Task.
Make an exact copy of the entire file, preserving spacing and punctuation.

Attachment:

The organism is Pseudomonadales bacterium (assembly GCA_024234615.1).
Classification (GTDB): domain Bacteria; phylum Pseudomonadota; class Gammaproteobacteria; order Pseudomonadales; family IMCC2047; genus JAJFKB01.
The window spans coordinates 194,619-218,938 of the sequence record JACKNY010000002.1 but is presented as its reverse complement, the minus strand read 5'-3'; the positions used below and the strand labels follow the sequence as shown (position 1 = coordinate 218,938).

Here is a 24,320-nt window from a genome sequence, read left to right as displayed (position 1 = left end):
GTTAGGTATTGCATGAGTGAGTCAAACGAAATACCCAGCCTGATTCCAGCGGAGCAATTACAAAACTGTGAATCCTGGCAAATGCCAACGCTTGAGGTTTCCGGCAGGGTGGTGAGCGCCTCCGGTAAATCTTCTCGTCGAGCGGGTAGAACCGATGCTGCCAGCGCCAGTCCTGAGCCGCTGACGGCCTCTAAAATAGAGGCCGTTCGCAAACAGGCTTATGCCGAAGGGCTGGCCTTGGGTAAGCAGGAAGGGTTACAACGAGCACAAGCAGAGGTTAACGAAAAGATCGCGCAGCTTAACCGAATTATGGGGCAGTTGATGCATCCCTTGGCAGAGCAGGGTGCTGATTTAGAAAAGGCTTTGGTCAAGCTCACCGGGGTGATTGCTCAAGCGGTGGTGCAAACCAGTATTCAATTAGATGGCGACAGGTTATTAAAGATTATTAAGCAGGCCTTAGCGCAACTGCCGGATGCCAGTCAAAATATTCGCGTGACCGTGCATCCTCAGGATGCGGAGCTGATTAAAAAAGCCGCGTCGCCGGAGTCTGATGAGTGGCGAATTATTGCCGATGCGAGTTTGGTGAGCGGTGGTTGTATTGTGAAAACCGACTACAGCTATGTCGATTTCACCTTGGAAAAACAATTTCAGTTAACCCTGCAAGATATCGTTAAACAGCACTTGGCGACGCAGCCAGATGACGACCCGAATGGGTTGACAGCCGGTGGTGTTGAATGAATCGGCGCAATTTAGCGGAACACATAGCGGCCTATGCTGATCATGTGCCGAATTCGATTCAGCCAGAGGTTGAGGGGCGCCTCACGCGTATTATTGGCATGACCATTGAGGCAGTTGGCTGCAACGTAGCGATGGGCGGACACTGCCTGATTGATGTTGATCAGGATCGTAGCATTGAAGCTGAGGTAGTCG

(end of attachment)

The organism is Pseudomonadales bacterium (assembly GCA_024234615.1).
Classification (GTDB): domain Bacteria; phylum Pseudomonadota; class Gammaproteobacteria; order Pseudomonadales; family IMCC2047; genus JAJFKB01.
The window spans coordinates 194,619-218,938 of the sequence record JACKNY010000002.1 but is presented as its reverse complement, the minus strand read 5'-3'; the positions used below and the strand labels follow the sequence as shown (position 1 = coordinate 218,938).

Here is a 24,320-nt window from a genome sequence, read left to right as displayed (position 1 = left end):
GTTAGGTATTGCATGAGTGAGTCAAACGAAATACCCAGCCTGATTCCAGCGGAGCAATTACAAAACTGTGAATCCTGGCAAATGCCAACGCTTGAGGTTTCCGGCAGGGTGGTGAGCGCCTCCGGTAAATCTTCTCGTCGAGCGGGTAGAACCGATGCTGCCAGCGCCAGTCCTGAGCCGCTGACGGCCTCTAAAATAGAGGCCGTTCGCAAACAGGCTTATGCCGAAGGGCTGGCCTTGGGTAAGCAGGAAGGGTTACAACGAGCACAAGCAGAGGTTAACGAAAAGATCGCGCAGCTTAACCGAATTATGGGGCAGTTGATGCATCCCTTGGCAGAGCAGGGTGCTGATTTAGAAAAGGCTTTGGTCAAGCTCACCGGGGTGATTGCTCAAGCGGTGGTGCAAACCAGTATTCAATTAGATGGCGACAGGTTATTAAAGATTATTAAGCAGGCCTTAGCGCAACTGCCGGATGCCAGTCAAAATATTCGCGTGACCGTGCATCCTCAGGATGCGGAGCTGATTAAAAAAGCCGCGTCGCCGGAGTCTGATGAGTGGCGAATTATTGCCGATGCGAGTTTGGTGAGCGGTGGTTGTATTGTGAAAACCGACTACAGCTATGTCGATTTCACCTTGGAAAAACAATTTCAGTTAACCCTGCAAGATATCGTTAAACAGCACTTGGCGACGCAGCCAGATGACGACCCGAATGGGTTGACAGCCGGTGGTGTTGAATGAATCGGCGCAATTTAGCGGAACACATAGCGGCCTATGCTGATCATGTGCCGAATTCGATTCAGCCAGAGGTTGAGGGGCGCCTCACGCGTATTATTGGCATGACCATTGAGGCAGTTGGCTGCAACGTAGCGATGGGCGGACACTGCCTGATTGATGTTGATCAGGATCGTAGCATTGAAGCTGAGGTAGTCG